Jamestown, Virginia. The site of the first permanent English colony the Americas settled in 1607 and the home of the archaeological site “Historic Jamestowne” today. It has long been speculated that the harsh conditions faced by the colonists during the winter of 1609, often referred to as the “starving time,” might have made them desperate enough to participate in the unthinkable, and perhaps even commit murder to do so.
Secrets of the Dead: Jamestown’s Dark Winter, airing nationally Tuesday, November 24, 2015 at 10 p.m. on PBS (check local listings), follows archaeologists and forensic anthropologists as they excavate the early American colony to uncover a dark secret hidden for more than 400 years.
Archaeologists have been excavating in Jamestown for more than 20 years. In April 2012, a team of Historic Jamestowne archeologists discovered something surprising in their excavation. In the trash layer of a cellar, among the butchered animal bones and household trash discarded by the Jamestown colonists, they found the mutilated skull and severed leg of a 14-year-old English girl dating back to 1609. What can these bones tell us about what really happened at Jamestown?
“The major questions that occurred to me when I first saw the remains were why is it here? Why is it… in the trash?” said Dr. William Kelso, director of archaeological research at Jamestown. “The next question (was) well how did this person die? Who was this person?” Jamestown’s Dark Winter goes in search of answers.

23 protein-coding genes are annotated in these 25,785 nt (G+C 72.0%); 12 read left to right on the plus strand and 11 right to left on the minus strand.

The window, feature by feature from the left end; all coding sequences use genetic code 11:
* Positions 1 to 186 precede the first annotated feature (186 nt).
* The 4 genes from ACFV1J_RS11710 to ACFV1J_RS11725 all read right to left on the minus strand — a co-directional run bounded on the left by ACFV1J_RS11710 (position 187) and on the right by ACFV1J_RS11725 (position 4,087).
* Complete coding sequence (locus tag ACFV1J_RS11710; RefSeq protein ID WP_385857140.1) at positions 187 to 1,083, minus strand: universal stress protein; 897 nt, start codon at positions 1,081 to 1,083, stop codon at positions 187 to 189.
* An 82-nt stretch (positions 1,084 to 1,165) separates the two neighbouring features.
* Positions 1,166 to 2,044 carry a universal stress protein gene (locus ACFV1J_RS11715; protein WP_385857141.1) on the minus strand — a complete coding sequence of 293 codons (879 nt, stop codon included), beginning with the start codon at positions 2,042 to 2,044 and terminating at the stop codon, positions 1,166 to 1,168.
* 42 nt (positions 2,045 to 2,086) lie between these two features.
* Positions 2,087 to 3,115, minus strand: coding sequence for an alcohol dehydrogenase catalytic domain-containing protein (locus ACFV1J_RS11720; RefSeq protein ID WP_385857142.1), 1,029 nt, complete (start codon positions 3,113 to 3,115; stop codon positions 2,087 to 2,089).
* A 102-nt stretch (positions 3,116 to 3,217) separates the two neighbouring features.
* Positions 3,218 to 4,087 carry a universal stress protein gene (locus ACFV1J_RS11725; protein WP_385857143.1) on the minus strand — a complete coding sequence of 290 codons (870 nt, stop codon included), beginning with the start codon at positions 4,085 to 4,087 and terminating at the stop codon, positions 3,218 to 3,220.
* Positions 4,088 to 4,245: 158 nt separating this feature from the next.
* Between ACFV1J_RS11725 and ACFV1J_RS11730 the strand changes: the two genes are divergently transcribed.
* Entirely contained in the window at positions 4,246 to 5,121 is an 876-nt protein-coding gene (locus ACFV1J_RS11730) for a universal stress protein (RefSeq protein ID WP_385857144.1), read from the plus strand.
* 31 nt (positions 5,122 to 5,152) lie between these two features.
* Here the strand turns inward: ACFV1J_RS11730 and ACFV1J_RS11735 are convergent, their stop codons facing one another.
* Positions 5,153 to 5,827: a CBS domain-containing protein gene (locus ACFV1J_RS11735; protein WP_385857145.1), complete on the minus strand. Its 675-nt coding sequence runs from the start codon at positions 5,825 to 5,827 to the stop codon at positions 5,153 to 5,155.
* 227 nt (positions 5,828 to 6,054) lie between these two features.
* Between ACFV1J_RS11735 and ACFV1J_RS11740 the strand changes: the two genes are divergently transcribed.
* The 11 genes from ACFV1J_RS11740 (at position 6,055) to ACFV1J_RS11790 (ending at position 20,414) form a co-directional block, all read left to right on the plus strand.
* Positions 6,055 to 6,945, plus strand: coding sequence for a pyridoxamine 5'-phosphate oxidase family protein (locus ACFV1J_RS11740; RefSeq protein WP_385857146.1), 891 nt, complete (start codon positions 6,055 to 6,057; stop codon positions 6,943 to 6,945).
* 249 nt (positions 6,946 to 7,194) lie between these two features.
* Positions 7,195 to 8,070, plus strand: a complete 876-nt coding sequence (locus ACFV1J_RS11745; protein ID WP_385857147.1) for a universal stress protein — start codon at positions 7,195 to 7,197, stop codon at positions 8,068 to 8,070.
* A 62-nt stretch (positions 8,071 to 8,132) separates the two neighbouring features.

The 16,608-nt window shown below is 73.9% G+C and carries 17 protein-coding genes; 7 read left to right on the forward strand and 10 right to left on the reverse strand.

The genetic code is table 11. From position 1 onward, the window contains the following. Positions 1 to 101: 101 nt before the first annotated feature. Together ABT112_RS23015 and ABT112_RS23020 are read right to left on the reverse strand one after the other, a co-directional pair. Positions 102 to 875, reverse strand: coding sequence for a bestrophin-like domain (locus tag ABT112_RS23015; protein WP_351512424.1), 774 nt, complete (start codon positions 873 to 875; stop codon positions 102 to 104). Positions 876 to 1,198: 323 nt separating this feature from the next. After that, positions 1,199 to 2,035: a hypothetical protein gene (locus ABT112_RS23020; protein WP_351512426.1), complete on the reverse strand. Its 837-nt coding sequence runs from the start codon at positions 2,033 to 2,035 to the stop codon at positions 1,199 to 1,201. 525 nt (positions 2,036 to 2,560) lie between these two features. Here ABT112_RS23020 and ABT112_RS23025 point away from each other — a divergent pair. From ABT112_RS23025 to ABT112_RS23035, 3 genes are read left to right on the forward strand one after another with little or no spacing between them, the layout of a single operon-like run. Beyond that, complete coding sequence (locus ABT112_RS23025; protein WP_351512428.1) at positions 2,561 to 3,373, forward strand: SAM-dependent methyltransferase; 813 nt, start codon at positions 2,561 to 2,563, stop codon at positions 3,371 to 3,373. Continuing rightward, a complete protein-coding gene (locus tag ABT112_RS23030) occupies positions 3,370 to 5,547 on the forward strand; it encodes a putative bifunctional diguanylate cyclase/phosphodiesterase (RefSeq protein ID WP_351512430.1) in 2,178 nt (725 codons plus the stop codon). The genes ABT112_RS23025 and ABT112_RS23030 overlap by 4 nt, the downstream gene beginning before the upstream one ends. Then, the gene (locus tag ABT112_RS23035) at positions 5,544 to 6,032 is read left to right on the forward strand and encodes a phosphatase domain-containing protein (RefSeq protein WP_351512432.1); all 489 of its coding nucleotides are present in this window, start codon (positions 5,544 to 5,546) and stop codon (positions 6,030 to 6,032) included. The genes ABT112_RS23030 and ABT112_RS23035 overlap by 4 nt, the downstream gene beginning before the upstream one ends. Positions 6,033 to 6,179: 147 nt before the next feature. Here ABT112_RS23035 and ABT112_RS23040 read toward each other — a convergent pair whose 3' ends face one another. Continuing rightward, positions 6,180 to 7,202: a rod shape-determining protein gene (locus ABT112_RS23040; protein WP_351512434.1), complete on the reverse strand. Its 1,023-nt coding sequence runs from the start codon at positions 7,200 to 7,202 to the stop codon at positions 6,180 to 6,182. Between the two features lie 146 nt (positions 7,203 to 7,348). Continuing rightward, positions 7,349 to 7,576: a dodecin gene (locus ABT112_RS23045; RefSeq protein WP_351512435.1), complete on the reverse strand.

In the summer of 1609, a fleet of English ships sailed across the Atlantic headed for the American colony. This was the third expedition, a third emergency rescue mission to save Jamestown. Among the hundreds of passengers was the young girl whom the scientists named “Jane”. Jane was one of the early settlers sent over to reestablish the fledgling colony founded two years earlier. Unfortunately, only a few of the ship’s fleet actually survived the treacherous journey and most of the supplies they carried were ruined by the violent storms the fleet encountered.
Enduring the horrific voyage across the Atlantic, Jane arrived in the fall of 1609, just as the colonial president Captain John Smith was injured in a gunpowder explosion and sent back to England to recover. Without Captain Smith’s leadership, the documentary asserts, the colony and the relationship with the Powhatan Indians quickly deteriorated. The Powhatan Indians were unwilling to help the settlers when winter came. If the settlers left the fort to forage for food, the tribe saw this as trespassing and would kill them. The colonists were trapped and by November, they were completely without food. Eventually, 240 of the roughly 300 settlers at Jamestown died from starvation and disease.
To determine what became of Jane, the archeologists examine her bones for clues. “Jane’s skull obviously showed cut marks on the forehead and a heavier blow to the back of the skull,” said Dr. Kelso. “I really wanted to look at it more closely to see if perhaps this was the sign of a violent death or murder.”
According to Jamie May, senior staff archeologist at Jamestown, “We saw more and more marks that were pointing to a possibility even more bizarre than murder. Frankly, I was speechless. We look at this and we’re thinking, ‘Wow, this could be evidence of cannibalism.’”
What happened to Jane during the winter of 1609? Was she murdered? Did she die of natural causes? Or, was she a victim of survival cannibalism? Secrets of the Dead tells Jane’s story of life and death in early America.
Secrets of the Dead: Jamestown’s Dark Winter is a production of Story House Productions, Inc. in association with THIRTEEN Productions LLC for WNET. Executive producers for Story House Productions are Carsten Oblaender and Andreas Gutzeit. Director is Richard J. Wells. Producer is Andreas Gutzeit. Voice of George Percy is Anthony Call. Executive in charge for WNET is Stephen Segaller. Executive producer for WNET is Steve Burns. Supervising producer for WNET is Stephanie Carter.